In The Crucible, John Proctor tells Elizabeth "an everlasting funeral marches round your heart." What is the primary figurative device?
In act 2, John Proctor mentions that nobody will believe that Abigail told him the girls were simply dancing in the forest and lying about witches in their community. When Elizabeth learns that John was alone in the room with Abigail, she becomes distant and cold towards her husband. John immediately notices the change in Elizabeth's demeanor and chastises her for being suspicious. Proctor then tells his wife that she should look to improving her own attitude before judging him. He continues to criticize her callous demeanor by saying,
"I have not moved from there to there without I think to please you, and still an everlasting funeral marches round your heart." (Miller, 55)
The figure of speech found in John's comment regarding Elizabeth is a metaphor. A metaphor is a figure of speech that makes an implied comparison between two seemingly unrelated things, which share subtle similarities and common characteristics. John uses the metaphor of an "everlasting funeral" that "marches" around Elizabeth's heart to illustrate her callous nature. Funeral marches are typically somber, grave affairs, where people rarely smile. Similar to a funeral march, Elizabeth is a cold individual, who distances herself from John because she cannot forgive him for having an affair with Abigail. Her callous nature and inability to forgive John create tension throughout their home, which negatively affects their relationship.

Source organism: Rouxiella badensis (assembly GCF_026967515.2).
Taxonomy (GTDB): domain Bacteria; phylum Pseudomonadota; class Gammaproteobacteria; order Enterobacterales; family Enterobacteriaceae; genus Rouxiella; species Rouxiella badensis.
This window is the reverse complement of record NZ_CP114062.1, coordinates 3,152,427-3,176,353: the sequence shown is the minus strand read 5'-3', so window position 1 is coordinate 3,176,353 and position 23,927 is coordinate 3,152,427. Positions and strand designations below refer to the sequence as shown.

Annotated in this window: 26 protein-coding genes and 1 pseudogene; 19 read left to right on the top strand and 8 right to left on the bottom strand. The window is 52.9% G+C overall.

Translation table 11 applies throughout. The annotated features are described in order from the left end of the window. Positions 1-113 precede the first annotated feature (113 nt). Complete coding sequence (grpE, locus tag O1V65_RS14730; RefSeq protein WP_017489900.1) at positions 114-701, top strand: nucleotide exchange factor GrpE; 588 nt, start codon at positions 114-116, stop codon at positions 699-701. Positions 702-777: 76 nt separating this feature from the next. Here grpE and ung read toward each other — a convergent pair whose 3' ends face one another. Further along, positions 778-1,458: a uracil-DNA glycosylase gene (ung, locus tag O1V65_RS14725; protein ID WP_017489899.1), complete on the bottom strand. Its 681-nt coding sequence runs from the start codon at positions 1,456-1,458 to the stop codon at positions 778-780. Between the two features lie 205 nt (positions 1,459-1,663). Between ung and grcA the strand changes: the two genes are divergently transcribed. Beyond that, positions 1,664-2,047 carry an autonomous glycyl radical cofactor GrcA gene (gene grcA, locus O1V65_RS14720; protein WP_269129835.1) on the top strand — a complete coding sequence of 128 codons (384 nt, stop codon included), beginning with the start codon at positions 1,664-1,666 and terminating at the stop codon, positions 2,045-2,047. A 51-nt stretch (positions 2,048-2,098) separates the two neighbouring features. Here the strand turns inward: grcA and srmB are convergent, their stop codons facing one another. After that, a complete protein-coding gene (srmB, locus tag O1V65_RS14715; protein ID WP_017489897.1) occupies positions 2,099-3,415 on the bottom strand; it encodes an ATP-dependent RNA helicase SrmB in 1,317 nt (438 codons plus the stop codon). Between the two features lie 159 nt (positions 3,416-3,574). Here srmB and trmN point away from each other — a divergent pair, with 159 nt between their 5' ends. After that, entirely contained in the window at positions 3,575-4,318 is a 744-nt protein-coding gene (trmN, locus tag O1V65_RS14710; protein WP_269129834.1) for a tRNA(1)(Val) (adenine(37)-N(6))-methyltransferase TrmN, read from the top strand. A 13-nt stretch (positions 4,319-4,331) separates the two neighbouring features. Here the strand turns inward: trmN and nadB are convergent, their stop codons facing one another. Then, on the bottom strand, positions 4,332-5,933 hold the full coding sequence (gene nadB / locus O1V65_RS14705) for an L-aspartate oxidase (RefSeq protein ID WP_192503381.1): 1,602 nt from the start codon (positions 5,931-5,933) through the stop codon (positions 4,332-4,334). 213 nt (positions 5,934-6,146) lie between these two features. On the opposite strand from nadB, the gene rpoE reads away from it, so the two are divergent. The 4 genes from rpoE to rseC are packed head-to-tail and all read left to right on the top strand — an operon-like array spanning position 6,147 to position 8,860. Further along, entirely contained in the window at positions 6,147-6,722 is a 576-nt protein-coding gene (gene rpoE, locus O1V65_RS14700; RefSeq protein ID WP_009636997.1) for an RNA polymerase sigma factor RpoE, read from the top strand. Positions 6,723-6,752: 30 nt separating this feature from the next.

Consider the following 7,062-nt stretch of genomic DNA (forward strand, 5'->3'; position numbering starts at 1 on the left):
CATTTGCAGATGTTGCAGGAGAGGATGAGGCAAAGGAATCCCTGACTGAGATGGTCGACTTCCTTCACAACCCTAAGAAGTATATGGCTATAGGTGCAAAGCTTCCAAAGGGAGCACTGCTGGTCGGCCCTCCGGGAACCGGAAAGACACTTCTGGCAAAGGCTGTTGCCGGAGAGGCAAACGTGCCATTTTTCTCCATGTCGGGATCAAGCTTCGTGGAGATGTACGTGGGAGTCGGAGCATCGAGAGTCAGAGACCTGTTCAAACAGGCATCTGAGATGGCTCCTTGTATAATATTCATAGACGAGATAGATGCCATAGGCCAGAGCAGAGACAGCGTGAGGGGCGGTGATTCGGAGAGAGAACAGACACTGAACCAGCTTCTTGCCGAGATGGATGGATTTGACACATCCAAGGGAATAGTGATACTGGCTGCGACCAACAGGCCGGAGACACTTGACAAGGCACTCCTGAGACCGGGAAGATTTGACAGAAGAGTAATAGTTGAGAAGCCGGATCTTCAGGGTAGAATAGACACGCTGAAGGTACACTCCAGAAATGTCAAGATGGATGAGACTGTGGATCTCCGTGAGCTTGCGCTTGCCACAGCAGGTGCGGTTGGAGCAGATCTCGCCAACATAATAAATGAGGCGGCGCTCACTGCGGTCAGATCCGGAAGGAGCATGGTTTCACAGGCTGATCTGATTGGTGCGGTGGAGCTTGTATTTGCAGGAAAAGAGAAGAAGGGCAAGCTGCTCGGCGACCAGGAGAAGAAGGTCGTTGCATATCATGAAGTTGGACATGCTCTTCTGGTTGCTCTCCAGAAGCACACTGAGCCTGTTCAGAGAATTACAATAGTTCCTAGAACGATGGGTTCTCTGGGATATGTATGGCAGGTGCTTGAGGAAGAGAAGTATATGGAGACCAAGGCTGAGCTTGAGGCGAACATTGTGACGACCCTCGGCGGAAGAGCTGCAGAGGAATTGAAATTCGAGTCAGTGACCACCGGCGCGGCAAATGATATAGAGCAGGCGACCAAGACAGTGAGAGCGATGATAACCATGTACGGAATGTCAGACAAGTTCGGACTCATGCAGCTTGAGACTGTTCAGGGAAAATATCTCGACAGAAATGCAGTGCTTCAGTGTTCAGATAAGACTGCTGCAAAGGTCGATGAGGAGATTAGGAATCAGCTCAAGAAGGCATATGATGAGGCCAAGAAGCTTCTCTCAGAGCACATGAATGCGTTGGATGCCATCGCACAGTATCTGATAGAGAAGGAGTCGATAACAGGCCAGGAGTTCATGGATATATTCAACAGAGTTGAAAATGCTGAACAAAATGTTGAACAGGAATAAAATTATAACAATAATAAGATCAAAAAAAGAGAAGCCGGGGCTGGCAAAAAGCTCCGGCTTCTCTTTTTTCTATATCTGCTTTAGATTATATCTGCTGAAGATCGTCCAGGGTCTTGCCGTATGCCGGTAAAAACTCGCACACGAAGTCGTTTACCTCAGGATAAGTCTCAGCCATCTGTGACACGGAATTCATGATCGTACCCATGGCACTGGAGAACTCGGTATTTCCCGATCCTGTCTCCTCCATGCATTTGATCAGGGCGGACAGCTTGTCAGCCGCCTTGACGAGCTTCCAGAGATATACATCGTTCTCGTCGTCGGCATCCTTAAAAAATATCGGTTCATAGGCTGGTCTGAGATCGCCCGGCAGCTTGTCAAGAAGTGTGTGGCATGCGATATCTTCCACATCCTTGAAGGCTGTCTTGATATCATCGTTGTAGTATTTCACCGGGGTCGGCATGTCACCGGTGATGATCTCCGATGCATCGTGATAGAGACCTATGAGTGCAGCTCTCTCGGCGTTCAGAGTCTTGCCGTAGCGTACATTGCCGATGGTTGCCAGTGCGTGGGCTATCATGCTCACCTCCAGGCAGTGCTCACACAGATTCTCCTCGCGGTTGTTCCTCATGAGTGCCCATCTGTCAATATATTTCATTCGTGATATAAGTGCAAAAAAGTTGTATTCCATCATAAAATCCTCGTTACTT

In Act Two of The Crucible, Elizabeth once again brings up Abigail, questioning whether Proctor would hesitate as much if it wasn't Abigail who he must "go to hurt." This is a sore spot in their relationship, as Proctor had engaged in adulterous activities with Abigail, breaking his marriage vows of fidelity to Elizabeth.
Proctor gets angry at Elizabeth for bringing up the issue, claiming that Elizabeth forgets nothing and forgives nothing and that "an everlasting funeral marches around [her] heart." As the previous educator has noted, this is an example of personification; Proctor is ascribing human action to a non-living entity.
In addition, this phrase is also a metaphor. Proctor does not literally mean that there is a funeral marching around Elizabeth's heart. Rather, he is referencing an activity associated with grief and death in order to suggest that Elizabeth is in a perpetual state of dread or mourning over the integrity of her marriage, her status as a wife, and her own pride. Referring to this kind of grief as a "funeral" renders it hyper-dramatic and serves as a way for Proctor to lash out at his wife, who he feels resents him and continues to punish him for his transgression.
Figurative language is a little tricky, but think of it this way--if it's not real, it's figurative. So, in this case, if there's not really a funeral marching around a heart, it's a figure of speech. Figurative language is intended to draw a picture or create an image stronger than merely stating the reality. Types of figurative language include some things I'll bet you've studied or at least heard of: simile, metaphor, personification, hyperbole, and more.
In this line from The Crucible, the image is personification--giving human qualities to something non-human or non-living. A funeral is not alive, thus it can not march; that's what makes it figuragtive. John is telling Elizabeth that all the dread and dreariness and darkness of a funeral have settled around her heart, making her sad and mournful and however else one might feel at a funeral. The word everlasting is a little bit of hyperbole (exaggeration used for effect), since a funeral and the mourning that generally accompanies it will usually end. This marching funeral is everlasting--it just keeps going.